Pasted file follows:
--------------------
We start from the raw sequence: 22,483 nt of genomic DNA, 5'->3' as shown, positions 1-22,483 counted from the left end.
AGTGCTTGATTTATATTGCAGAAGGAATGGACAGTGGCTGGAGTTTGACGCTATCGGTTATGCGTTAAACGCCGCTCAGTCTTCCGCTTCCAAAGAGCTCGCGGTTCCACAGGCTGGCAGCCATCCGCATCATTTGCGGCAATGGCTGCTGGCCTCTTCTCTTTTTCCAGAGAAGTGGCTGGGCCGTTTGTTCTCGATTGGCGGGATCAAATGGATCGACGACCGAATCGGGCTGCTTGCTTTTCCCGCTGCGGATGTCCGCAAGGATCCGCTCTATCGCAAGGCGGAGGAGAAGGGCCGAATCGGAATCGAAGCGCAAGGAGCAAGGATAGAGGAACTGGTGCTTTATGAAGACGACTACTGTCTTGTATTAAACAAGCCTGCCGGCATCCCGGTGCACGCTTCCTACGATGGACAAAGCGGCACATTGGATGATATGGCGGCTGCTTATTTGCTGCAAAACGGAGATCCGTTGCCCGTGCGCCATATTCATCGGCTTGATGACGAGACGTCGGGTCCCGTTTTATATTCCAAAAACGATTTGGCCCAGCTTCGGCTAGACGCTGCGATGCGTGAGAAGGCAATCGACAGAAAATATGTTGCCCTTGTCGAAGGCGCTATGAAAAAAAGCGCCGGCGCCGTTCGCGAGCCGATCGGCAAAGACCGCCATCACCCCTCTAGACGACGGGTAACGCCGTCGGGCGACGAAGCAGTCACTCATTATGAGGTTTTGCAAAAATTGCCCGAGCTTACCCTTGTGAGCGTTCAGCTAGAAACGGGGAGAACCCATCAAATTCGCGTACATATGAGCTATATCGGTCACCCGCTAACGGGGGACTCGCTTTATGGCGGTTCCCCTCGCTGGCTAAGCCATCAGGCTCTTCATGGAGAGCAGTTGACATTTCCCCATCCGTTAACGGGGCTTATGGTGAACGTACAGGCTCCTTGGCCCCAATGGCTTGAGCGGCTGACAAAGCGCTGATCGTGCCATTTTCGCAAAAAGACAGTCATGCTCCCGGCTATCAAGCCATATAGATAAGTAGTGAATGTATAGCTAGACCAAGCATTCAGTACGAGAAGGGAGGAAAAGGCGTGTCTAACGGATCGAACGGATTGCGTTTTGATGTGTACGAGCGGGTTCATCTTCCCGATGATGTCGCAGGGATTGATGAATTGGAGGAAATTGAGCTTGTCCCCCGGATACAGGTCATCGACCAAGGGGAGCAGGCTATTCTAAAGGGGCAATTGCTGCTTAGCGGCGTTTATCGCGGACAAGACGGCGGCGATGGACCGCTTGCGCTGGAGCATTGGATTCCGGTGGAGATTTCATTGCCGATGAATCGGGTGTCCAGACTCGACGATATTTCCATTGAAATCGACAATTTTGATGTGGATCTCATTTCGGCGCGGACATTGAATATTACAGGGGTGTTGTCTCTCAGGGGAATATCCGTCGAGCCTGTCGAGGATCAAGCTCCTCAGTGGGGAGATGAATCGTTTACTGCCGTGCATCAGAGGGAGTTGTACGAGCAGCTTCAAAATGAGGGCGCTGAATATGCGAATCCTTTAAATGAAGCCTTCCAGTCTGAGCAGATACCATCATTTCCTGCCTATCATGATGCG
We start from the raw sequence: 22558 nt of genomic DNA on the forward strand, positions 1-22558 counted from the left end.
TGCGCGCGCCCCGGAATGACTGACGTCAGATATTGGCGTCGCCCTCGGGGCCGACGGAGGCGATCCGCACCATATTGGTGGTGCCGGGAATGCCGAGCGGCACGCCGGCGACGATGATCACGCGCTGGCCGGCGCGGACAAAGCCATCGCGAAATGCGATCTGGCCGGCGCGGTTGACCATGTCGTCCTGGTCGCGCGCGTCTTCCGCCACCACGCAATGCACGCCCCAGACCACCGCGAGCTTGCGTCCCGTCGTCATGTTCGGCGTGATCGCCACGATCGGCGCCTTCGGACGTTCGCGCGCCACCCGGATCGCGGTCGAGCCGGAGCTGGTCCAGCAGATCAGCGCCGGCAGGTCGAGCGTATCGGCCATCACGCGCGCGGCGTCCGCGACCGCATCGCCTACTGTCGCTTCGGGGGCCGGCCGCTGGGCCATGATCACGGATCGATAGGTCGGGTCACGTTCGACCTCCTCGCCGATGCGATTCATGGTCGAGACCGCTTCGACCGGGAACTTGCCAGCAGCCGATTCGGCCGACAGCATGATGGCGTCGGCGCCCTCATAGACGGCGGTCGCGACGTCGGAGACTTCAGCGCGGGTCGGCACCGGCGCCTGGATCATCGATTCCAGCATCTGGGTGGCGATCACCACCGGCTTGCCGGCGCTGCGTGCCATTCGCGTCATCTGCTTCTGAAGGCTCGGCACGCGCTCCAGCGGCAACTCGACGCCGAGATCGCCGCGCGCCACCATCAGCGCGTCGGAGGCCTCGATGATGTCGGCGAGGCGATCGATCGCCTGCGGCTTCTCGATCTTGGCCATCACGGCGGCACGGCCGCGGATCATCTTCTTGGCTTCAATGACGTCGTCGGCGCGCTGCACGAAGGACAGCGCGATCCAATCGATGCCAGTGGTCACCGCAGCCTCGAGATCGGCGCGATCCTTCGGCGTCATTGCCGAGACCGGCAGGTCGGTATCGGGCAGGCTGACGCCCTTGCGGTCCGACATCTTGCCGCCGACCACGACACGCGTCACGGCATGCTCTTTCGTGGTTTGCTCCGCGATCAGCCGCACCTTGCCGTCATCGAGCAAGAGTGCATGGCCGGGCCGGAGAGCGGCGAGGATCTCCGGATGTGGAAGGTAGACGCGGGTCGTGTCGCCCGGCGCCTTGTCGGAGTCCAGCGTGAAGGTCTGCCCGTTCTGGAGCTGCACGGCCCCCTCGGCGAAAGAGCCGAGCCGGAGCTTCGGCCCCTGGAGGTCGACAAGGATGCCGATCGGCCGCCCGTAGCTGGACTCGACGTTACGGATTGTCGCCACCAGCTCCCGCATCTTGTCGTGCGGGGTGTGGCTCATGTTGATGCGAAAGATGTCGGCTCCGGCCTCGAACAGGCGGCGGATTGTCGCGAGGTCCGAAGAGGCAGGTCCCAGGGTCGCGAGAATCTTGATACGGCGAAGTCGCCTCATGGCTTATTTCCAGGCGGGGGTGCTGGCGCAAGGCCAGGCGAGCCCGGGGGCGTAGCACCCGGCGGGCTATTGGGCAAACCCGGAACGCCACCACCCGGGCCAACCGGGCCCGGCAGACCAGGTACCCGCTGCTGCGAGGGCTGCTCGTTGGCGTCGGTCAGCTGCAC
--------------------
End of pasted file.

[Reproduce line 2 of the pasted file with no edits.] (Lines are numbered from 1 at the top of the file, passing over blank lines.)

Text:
AGTGCTTGATTTATATTGCAGAAGGAATGGACAGTGGCTGGAGTTTGACGCTATCGGTTATGCGTTAAACGCCGCTCAGTCTTCCGCTTCCAAAGAGCTCGCGGTTCCACAGGCTGGCAGCCATCCGCATCATTTGCGGCAATGGCTGCTGGCCTCTTCTCTTTTTCCAGAGAAGTGGCTGGGCCGTTTGTTCTCGATTGGCGGGATCAAATGGATCGACGACCGAATCGGGCTGCTTGCTTTTCCCGCTGCGGATGTCCGCAAGGATCCGCTCTATCGCAAGGCGGAGGAGAAGGGCCGAATCGGAATCGAAGCGCAAGGAGCAAGGATAGAGGAACTGGTGCTTTATGAAGACGACTACTGTCTTGTATTAAACAAGCCTGCCGGCATCCCGGTGCACGCTTCCTACGATGGACAAAGCGGCACATTGGATGATATGGCGGCTGCTTATTTGCTGCAAAACGGAGATCCGTTGCCCGTGCGCCATATTCATCGGCTTGATGACGAGACGTCGGGTCCCGTTTTATATTCCAAAAACGATTTGGCCCAGCTTCGGCTAGACGCTGCGATGCGTGAGAAGGCAATCGACAGAAAATATGTTGCCCTTGTCGAAGGCGCTATGAAAAAAAGCGCCGGCGCCGTTCGCGAGCCGATCGGCAAAGACCGCCATCACCCCTCTAGACGACGGGTAACGCCGTCGGGCGACGAAGCAGTCACTCATTATGAGGTTTTGCAAAAATTGCCCGAGCTTACCCTTGTGAGCGTTCAGCTAGAAACGGGGAGAACCCATCAAATTCGCGTACATATGAGCTATATCGGTCACCCGCTAACGGGGGACTCGCTTTATGGCGGTTCCCCTCGCTGGCTAAGCCATCAGGCTCTTCATGGAGAGCAGTTGACATTTCCCCATCCGTTAACGGGGCTTATGGTGAACGTACAGGCTCCTTGGCCCCAATGGCTTGAGCGGCTGACAAAGCGCTGATCGTGCCATTTTCGCAAAAAGACAGTCATGCTCCCGGCTATCAAGCCATATAGATAAGTAGTGAATGTATAGCTAGACCAAGCATTCAGTACGAGAAGGGAGGAAAAGGCGTGTCTAACGGATCGAACGGATTGCGTTTTGATGTGTACGAGCGGGTTCATCTTCCCGATGATGTCGCAGGGATTGATGAATTGGAGGAAATTGAGCTTGTCCCCCGGATACAGGTCATCGACCAAGGGGAGCAGGCTATTCTAAAGGGGCAATTGCTGCTTAGCGGCGTTTATCGCGGACAAGACGGCGGCGATGGACCGCTTGCGCTGGAGCATTGGATTCCGGTGGAGATTTCATTGCCGATGAATCGGGTGTCCAGACTCGACGATATTTCCATTGAAATCGACAATTTTGATGTGGATCTCATTTCGGCGCGGACATTGAATATTACAGGGGTGTTGTCTCTCAGGGGAATATCCGTCGAGCCTGTCGAGGATCAAGCTCCTCAGTGGGGAGATGAATCGTTTACTGCCGTGCATCAGAGGGAGTTGTACGAGCAGCTTCAAAATGAGGGCGCTGAATATGCGAATCCTTTAAATGAAGCCTTCCAGTCTGAGCAGATACCATCATTTCCTGCCTATCATGATGCG